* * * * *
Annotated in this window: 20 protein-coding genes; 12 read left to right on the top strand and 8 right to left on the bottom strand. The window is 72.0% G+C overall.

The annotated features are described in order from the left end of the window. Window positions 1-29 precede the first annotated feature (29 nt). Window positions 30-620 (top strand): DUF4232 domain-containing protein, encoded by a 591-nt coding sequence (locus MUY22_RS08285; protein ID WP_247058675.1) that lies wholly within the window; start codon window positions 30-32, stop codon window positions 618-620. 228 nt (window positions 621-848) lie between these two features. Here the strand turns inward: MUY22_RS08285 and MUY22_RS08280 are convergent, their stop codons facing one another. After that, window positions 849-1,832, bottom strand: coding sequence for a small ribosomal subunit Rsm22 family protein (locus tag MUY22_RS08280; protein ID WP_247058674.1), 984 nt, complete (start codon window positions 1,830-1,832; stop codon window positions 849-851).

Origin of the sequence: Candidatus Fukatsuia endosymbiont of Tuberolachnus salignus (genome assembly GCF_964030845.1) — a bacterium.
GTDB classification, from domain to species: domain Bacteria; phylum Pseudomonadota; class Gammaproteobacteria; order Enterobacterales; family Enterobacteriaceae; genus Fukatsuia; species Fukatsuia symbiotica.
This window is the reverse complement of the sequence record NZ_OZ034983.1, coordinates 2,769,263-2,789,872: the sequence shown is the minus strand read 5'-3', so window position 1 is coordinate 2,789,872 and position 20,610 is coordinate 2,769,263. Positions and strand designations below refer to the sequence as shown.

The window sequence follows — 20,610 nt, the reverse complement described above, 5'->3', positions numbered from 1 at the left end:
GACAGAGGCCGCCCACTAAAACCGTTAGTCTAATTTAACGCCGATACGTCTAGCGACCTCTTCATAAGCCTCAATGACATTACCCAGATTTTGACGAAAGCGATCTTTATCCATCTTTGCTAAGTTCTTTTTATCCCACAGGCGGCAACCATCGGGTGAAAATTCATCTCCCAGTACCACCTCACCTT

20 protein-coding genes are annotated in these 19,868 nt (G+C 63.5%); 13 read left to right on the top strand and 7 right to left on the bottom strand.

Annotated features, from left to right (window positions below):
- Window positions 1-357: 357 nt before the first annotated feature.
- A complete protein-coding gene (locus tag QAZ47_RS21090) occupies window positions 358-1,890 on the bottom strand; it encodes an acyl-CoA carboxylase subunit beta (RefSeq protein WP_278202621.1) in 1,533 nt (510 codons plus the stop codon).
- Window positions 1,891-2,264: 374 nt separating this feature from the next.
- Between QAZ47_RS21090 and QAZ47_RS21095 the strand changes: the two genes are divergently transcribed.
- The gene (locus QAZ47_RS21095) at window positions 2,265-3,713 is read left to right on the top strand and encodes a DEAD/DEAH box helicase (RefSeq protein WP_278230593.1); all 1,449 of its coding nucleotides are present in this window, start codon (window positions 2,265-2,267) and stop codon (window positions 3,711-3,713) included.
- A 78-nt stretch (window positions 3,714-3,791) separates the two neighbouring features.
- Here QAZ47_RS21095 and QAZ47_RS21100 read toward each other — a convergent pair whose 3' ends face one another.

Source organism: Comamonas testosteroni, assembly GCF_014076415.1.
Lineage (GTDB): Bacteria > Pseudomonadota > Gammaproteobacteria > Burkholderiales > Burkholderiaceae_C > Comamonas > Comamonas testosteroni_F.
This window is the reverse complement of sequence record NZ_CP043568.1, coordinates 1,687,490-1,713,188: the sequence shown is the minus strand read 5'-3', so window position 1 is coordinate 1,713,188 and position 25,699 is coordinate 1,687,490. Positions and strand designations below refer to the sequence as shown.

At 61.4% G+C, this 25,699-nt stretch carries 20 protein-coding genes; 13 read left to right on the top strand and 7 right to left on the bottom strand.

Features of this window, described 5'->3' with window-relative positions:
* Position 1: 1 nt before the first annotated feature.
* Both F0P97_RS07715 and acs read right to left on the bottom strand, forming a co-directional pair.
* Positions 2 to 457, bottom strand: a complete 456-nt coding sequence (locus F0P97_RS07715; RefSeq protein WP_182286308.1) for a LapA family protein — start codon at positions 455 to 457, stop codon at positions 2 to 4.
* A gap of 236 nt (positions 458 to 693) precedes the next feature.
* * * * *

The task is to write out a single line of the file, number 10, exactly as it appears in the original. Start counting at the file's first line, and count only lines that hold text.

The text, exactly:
- Window positions 1-357: 357 nt before the first annotated feature.